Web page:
by J. F. Hargrove, who at the request of Uncle Dob acted as chairman
[here follows singing and prayer]
after the song an address
of welcome was delivered by Uncle Dob, Aunt Nancy also appearing
upon the stand at his side. The address was one of those that
go in the heart more because of the manner of delivery than because
of the words, for Uncle Dob said the singing of that old song
[How Firm A Foundation] has sung his speech away, but it had
only increased the earnestness of the welcome given by him to
all present. A response was delivered by Rev. W. H. Wilson, that
was well timed and appropriate.
Dinner was then announced and we
here say that its equal we never witnessed before. We acknowledge
that our poor language has not power sufficient to do justice
to the occasion hence we will just say that there was enough
and to spare and all were happy.
After dinner several short speeches
were made by relatives and friends, to wit: Elijah Hillhouse,
John R. Hillhouse, Gib Hillhouse, James Moore, W.A. McCanse,
J.F. Hargrove and John H. Woods. After the ceremonies were closed
a line formed of the relatives of Mr. And Mrs. Hillhouse and
counted, which showed there present 178 persons related to one
or the other of the aged couple. We would here state that all
the Hillhouse and Gibson families now in the county originated
from George Hillhouse and George Gibson of Giles County, Tennessee.
They both died in 1833. Religiously nearly all the Hillhouses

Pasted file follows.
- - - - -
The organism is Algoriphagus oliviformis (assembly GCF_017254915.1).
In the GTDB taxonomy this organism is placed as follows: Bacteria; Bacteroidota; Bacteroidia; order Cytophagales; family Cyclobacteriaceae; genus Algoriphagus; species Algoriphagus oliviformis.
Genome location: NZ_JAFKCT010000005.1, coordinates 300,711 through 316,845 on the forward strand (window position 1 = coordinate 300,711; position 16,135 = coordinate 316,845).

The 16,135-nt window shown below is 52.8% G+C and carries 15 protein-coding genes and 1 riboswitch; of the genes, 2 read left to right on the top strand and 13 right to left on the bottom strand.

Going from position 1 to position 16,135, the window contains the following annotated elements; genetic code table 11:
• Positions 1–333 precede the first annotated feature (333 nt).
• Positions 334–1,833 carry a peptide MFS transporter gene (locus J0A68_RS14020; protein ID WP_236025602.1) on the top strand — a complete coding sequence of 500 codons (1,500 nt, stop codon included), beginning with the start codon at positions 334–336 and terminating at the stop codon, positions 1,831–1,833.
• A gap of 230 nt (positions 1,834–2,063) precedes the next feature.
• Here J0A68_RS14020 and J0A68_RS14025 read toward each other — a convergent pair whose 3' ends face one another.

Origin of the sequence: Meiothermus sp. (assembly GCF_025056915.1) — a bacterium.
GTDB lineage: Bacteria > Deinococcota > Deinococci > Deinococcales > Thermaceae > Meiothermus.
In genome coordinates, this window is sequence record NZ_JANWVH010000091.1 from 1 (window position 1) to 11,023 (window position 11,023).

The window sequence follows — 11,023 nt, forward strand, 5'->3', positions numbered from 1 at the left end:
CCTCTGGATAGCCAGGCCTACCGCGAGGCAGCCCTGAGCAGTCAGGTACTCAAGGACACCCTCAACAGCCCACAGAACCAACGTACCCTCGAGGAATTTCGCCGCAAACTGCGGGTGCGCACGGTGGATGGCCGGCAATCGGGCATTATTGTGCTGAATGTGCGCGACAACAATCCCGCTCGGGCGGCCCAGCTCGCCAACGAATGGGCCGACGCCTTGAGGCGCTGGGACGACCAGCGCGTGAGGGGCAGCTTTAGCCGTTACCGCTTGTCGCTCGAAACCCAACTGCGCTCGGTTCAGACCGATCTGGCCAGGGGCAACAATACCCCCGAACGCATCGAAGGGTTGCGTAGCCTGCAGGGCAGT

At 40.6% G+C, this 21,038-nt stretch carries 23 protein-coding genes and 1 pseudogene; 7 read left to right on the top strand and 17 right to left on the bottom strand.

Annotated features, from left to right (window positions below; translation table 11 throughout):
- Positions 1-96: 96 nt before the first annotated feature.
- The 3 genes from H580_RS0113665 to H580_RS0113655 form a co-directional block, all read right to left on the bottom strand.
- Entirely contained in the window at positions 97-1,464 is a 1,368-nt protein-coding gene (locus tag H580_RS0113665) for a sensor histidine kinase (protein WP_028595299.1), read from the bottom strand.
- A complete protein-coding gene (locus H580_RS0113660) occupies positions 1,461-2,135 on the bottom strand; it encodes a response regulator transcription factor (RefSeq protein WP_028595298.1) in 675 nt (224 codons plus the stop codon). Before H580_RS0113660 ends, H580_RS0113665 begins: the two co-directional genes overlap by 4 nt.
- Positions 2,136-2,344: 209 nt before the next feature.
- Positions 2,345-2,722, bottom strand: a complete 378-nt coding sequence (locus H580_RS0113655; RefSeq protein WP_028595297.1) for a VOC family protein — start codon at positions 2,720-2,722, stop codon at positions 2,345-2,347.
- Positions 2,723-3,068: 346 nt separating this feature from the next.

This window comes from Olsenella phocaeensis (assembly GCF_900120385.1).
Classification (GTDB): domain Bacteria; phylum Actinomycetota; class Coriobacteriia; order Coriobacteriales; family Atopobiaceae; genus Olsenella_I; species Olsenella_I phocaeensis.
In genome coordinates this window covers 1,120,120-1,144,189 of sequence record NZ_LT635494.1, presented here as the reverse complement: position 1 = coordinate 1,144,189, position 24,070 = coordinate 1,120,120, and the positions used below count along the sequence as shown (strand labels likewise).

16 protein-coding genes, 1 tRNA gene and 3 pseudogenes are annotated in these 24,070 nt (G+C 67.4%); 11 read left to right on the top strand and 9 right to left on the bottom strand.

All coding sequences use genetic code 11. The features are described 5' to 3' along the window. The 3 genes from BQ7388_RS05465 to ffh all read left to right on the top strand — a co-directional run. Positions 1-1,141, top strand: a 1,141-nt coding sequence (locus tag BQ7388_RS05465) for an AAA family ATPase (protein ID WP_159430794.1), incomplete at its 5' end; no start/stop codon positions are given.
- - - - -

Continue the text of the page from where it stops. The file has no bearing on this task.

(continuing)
are Cumberland Presbyterians and almost the same may be said
of the Gibsons.
Elijah B. Hillhouse, brother of Uncle
Dob, gave us a short sketch of his family; He married a Gibson
also. Came to Missouri from Giles County, Tennessee June, 1836.
His own family consisted, we believer of 10 children, 8 boys
and two girls some of them not now living. 36 grandchildren and
4 great-grandchildren. He is now 74 years old and his wife 67.
He lived on one farm all the time.
We would here say that the Aurora
Cornet Band furnished splendid music of the occasion.
It is known by many of our readers
that Turnback Creek takes its name from an incident, which in
substance about as follows: When in the early days several families
coming into this new country had camped on the creek and had
also become thoroughly disgusted with the wilderness and there
turned back toward the old home in Tennessee. Two of the children
were on the ground on the 14th. Then there were the daughters
of Daniel Beal, whose wife was a sister of D. E. Gibson but now
they were Martha Perkins, wife of W. G. Perkins, near Brookline
and Demertha [Demaris] Hillhouse, wife of John P. Hillhouse.
In all probability D. E. Gibson has
been in the county longer that anyone else on the ground, his
arrival dating from the year 1831, but we noticed many others
who have grown gray in Lawrence County, among them were W. B.
Allen, Golly Hugh Moore, Jerard Ryker, W. A. McCanse, J. H. Woods,
Allen Hammer, Aunt Ann Young, John R. Hillhouse, R.S. Hillhouse,
J.W. Curtis, W.K. Gibson, James Gibson and others whose names
we failed to get on our memorandum book.
While we have spent a life time in
the newspaper business we were never before called upon to report
the proceedings of the reunion of a family or families that state
more honorable among their neighbors, and here state as an incident
that applies to many others of the generation; it is this that
there are four brothers of the older Hillhouse family and not
one of them was ever sued or had a law suit in life.
reprinted with permission from -
Lawrence County Historical Society
PO Box 406
Mount Vernon, Missouri 65712